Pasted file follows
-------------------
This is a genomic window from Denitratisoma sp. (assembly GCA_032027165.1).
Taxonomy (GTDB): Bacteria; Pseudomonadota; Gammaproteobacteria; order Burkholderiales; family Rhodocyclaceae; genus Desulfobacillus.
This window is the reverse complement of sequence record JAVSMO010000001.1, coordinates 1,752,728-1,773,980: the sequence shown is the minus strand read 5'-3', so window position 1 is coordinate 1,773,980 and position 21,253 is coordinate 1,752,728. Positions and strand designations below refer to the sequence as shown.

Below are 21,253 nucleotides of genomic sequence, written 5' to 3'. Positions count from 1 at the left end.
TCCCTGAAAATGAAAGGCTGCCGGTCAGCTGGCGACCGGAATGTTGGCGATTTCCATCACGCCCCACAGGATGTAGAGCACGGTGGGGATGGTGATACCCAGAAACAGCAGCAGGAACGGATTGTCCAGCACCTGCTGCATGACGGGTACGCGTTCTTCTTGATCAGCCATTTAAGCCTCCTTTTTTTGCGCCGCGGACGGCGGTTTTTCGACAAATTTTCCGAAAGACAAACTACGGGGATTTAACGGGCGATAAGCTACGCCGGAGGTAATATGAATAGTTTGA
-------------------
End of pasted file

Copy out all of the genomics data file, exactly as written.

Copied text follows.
This is a genomic window from Denitratisoma sp. (assembly GCA_032027165.1).
Taxonomy (GTDB): Bacteria; Pseudomonadota; Gammaproteobacteria; order Burkholderiales; family Rhodocyclaceae; genus Desulfobacillus.
This window is the reverse complement of sequence record JAVSMO010000001.1, coordinates 1,752,728-1,773,980: the sequence shown is the minus strand read 5'-3', so window position 1 is coordinate 1,773,980 and position 21,253 is coordinate 1,752,728. Positions and strand designations below refer to the sequence as shown.

Below are 21,253 nucleotides of genomic sequence, written 5' to 3'. Positions count from 1 at the left end.
TCCCTGAAAATGAAAGGCTGCCGGTCAGCTGGCGACCGGAATGTTGGCGATTTCCATCACGCCCCACAGGATGTAGAGCACGGTGGGGATGGTGATACCCAGAAACAGCAGCAGGAACGGATTGTCCAGCACCTGCTGCATGACGGGTACGCGTTCTTCTTGATCAGCCATTTAAGCCTCCTTTTTTTGCGCCGCGGACGGCGGTTTTTCGACAAATTTTCCGAAAGACAAACTACGGGGATTTAACGGGCGATAAGCTACGCCGGAGGTAATATGAATAGTTTGA